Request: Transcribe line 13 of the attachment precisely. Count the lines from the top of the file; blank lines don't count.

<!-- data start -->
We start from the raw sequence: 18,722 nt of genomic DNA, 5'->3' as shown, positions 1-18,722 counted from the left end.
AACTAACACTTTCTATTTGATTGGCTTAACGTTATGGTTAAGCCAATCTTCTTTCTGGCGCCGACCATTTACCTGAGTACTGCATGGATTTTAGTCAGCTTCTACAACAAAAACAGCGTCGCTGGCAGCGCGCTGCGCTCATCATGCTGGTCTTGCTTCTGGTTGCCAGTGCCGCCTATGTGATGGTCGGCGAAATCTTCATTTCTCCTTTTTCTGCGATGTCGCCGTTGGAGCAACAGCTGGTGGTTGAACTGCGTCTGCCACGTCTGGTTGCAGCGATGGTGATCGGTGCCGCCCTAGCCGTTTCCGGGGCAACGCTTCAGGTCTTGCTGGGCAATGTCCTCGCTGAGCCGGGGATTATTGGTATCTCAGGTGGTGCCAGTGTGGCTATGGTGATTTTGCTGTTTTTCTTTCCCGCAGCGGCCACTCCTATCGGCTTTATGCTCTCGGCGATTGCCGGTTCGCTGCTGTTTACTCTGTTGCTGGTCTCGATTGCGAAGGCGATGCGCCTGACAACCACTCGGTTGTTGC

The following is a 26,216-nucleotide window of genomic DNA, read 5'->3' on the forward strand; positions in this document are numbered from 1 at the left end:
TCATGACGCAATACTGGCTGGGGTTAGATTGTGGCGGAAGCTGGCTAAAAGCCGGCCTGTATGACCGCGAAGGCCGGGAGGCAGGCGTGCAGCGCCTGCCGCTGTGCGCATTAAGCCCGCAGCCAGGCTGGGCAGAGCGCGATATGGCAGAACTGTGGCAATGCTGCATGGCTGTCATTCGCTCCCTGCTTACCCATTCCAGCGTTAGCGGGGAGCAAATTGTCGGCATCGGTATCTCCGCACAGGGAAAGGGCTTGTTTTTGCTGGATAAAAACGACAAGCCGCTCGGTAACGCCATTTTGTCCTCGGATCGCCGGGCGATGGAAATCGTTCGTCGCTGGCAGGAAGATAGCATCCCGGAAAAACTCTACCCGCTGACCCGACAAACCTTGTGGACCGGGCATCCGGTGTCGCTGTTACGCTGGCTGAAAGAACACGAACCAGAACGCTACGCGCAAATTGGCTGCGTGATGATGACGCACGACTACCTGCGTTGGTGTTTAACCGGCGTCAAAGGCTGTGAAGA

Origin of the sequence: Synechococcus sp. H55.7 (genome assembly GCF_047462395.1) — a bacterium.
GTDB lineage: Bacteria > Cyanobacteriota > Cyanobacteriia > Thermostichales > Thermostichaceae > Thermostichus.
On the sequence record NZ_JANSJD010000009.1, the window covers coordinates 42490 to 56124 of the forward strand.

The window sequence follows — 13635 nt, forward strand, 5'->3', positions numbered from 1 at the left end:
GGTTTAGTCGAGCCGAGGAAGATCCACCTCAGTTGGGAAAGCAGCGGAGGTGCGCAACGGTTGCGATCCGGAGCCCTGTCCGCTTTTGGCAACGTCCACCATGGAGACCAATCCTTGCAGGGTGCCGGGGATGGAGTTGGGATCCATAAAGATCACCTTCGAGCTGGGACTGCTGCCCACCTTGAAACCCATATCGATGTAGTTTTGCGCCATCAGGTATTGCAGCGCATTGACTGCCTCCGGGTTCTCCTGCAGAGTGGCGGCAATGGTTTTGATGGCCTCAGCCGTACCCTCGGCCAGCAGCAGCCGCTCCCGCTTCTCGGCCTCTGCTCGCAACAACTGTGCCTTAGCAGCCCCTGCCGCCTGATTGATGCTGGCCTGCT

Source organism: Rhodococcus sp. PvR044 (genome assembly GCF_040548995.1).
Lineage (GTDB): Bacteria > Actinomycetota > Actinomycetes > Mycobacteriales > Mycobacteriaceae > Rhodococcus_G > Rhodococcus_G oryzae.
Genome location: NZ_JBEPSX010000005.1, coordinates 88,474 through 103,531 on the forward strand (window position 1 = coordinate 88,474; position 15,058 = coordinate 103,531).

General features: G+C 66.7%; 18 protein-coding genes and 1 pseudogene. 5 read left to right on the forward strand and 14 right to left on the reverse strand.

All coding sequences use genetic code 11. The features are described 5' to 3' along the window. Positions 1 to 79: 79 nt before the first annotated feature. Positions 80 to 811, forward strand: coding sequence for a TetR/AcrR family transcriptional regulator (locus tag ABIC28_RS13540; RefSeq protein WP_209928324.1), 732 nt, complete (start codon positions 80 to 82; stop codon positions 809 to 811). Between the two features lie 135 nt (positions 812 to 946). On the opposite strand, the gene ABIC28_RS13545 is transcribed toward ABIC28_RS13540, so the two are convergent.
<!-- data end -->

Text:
General features: G+C 66.7%; 18 protein-coding genes and 1 pseudogene. 5 read left to right on the forward strand and 14 right to left on the reverse strand.